Mystic Mantra: God's motherly embrace

God is compared to a father, king, warrior, protector, provider, etc.

A wise sage insisted that our words often become barriers to worshipping God. Furious, a preacher argued, “But, doesn’t the word ‘God’ lead us to God?” The sage calmly replied, “Yes, it can!” The preacher queried, “So how can something simultaneously help us and become a barrier?” The sage counter-questioned, “Is the donkey that carries you to the door the means by which you enter the house?”

We have just commemorated Women’s Day with many programmes celebrating womanhood. While, such tokenism is understandable, once-in-a-year celebrations often become channels to cleanse our consciences for treating women shabbily during the rest of the year. Can religion — often root-cause of the exploitation of women — contribute to the blossoming of womanhood? I believe it can.

First, we must realise that all religious idioms and symbols are “anthropomorphic” (Greek, literally, “man formed”). Since God is considered powerful, almighty and protective of creation, it’s natural that God is compared to a father, king, warrior, protector, provider, etc. Although there is apprehension that images of God as mother or wife can lead to attributing sexual connotations to God, the Bible also portrays God as having maternal functions: childbearing, nursing, feeding, clothing, etc. Male-and-female metaphors and similes could complement each other in giving us a rounded image of God.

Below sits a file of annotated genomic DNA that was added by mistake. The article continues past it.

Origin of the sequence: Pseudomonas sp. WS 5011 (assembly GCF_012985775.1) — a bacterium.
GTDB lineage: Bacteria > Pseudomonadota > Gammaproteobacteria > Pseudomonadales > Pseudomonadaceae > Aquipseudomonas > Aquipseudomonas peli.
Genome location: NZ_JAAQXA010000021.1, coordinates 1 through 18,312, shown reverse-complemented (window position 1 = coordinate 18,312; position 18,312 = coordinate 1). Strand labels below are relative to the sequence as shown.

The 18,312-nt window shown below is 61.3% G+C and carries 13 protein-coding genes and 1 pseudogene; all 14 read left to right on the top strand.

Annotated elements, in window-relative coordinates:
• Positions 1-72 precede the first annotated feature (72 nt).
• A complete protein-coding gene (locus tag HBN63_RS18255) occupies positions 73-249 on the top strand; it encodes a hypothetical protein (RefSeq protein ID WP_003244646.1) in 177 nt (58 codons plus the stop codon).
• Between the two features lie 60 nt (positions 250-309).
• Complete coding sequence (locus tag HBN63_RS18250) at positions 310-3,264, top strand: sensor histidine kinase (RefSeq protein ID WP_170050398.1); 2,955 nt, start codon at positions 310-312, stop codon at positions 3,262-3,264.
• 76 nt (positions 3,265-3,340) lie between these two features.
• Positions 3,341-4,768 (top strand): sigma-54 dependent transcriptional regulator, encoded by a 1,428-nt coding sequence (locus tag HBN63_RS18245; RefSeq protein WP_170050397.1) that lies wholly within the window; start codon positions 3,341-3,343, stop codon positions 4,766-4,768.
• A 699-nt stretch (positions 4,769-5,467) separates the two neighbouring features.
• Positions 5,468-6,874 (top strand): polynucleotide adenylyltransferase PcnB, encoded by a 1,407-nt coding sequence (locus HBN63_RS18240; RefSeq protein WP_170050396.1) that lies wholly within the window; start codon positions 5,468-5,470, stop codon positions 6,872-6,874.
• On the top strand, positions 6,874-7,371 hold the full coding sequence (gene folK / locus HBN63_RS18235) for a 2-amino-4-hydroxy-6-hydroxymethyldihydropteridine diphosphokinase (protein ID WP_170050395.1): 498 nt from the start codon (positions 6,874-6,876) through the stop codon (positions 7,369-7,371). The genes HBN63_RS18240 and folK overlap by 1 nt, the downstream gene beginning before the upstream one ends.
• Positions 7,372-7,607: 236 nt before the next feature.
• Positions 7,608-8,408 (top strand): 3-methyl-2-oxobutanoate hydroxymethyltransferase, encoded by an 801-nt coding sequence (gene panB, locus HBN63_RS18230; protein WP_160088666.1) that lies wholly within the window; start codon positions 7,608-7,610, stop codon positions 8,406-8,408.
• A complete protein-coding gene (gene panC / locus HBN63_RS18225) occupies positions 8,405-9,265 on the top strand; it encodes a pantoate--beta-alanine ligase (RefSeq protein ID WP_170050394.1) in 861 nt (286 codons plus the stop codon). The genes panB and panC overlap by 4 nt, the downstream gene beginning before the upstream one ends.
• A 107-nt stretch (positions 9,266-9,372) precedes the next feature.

Second, since religious practices in the public sphere tend to restrict active participation of women, even small symbolic gestures of the inclusion of women go a long way in reinstating them in what is regarded as “sacred space”. For the forthcoming “Holy Week” before Easter, Pope Francis has wisely decreed that not only the feet of men will be washed, but those of women, too. This is a small, yet significant improvisation.

Third, scriptural interpretations have largely been the monopoly of males. Thus, feminist theologian Mary Daly famously wrote: “If God is male, then the male becomes God.” Daly argues that, since our God-talk and God-images mould our minds and societal structures, due to the predominance of male images, male interpreters, male lawmakers and male priesthoods, women tend to get pushed to peripheral positions in religious practice. It is therefore necessary that many more women undertake scriptural studies and interpretation.

The Hebrew word for mercy is rachamim, etymologically deriving from rechem, which means “womb”. Likewise, in Islam, one of the names of Allah is Rahman or Raheem, which comes from the root raham, meaning “womb”. Words like these teach us that God transcends gender. Yet, just as wombs protect, nourish, preserve and care for the unborn infant, so does God love, care, support, protect and nourish us.

Let’s be cautious when talking about God; for, besides asserting that God is love, mercy and compassion, what more can we say?

( Source : Columnist )
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